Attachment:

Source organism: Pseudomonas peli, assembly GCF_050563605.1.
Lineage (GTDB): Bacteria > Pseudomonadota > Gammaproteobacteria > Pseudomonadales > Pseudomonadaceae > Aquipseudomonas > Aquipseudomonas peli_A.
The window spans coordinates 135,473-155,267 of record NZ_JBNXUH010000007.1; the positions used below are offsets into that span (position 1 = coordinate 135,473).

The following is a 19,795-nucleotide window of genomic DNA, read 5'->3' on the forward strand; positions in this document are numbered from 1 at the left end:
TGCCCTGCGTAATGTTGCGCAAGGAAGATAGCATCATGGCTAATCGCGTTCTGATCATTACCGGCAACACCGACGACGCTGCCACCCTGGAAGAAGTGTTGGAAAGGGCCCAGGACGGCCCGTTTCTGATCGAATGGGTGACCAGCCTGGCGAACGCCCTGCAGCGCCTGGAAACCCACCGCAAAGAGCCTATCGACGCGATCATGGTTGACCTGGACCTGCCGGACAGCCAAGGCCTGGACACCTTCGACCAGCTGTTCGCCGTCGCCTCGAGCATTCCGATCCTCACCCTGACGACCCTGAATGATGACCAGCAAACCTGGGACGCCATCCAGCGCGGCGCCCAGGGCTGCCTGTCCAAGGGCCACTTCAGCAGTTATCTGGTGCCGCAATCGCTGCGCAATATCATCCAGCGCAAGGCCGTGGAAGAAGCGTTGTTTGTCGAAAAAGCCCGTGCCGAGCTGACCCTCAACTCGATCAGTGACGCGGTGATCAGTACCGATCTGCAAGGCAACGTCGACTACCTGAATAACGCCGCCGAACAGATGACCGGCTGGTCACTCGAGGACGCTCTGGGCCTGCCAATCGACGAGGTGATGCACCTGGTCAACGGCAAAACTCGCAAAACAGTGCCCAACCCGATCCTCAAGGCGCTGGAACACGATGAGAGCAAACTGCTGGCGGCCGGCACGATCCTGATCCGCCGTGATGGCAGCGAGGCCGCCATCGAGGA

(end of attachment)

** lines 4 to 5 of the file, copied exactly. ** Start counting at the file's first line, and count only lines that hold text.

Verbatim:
The following is a 19,795-nucleotide window of genomic DNA, read 5'->3' on the forward strand; positions in this document are numbered from 1 at the left end:
TGCCCTGCGTAATGTTGCGCAAGGAAGATAGCATCATGGCTAATCGCGTTCTGATCATTACCGGCAACACCGACGACGCTGCCACCCTGGAAGAAGTGTTGGAAAGGGCCCAGGACGGCCCGTTTCTGATCGAATGGGTGACCAGCCTGGCGAACGCCCTGCAGCGCCTGGAAACCCACCGCAAAGAGCCTATCGACGCGATCATGGTTGACCTGGACCTGCCGGACAGCCAAGGCCTGGACACCTTCGACCAGCTGTTCGCCGTCGCCTCGAGCATTCCGATCCTCACCCTGACGACCCTGAATGATGACCAGCAAACCTGGGACGCCATCCAGCGCGGCGCCCAGGGCTGCCTGTCCAAGGGCCACTTCAGCAGTTATCTGGTGCCGCAATCGCTGCGCAATATCATCCAGCGCAAGGCCGTGGAAGAAGCGTTGTTTGTCGAAAAAGCCCGTGCCGAGCTGACCCTCAACTCGATCAGTGACGCGGTGATCAGTACCGATCTGCAAGGCAACGTCGACTACCTGAATAACGCCGCCGAACAGATGACCGGCTGGTCACTCGAGGACGCTCTGGGCCTGCCAATCGACGAGGTGATGCACCTGGTCAACGGCAAAACTCGCAAAACAGTGCCCAACCCGATCCTCAAGGCGCTGGAACACGATGAGAGCAAACTGCTGGCGGCCGGCACGATCCTGATCCGCCGTGATGGCAGCGAGGCCGCCATCGAGGA